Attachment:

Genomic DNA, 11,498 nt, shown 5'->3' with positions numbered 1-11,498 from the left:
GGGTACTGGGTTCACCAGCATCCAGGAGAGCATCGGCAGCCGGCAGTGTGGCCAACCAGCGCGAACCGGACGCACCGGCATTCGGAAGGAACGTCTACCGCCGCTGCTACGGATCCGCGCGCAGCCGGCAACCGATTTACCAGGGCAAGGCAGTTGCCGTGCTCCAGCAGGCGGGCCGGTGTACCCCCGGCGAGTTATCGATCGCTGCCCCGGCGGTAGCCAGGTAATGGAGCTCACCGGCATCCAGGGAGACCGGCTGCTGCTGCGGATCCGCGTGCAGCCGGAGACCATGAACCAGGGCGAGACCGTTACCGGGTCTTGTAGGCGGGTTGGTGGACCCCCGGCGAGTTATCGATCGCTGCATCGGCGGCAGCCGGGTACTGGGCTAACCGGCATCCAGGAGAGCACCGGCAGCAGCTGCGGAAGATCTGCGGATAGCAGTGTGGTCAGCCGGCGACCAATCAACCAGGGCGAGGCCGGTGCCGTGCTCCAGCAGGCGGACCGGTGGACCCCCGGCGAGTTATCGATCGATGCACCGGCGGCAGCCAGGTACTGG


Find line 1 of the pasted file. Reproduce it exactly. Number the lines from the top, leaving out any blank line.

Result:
Genomic DNA, 11,498 nt, shown 5'->3' with positions numbered 1-11,498 from the left: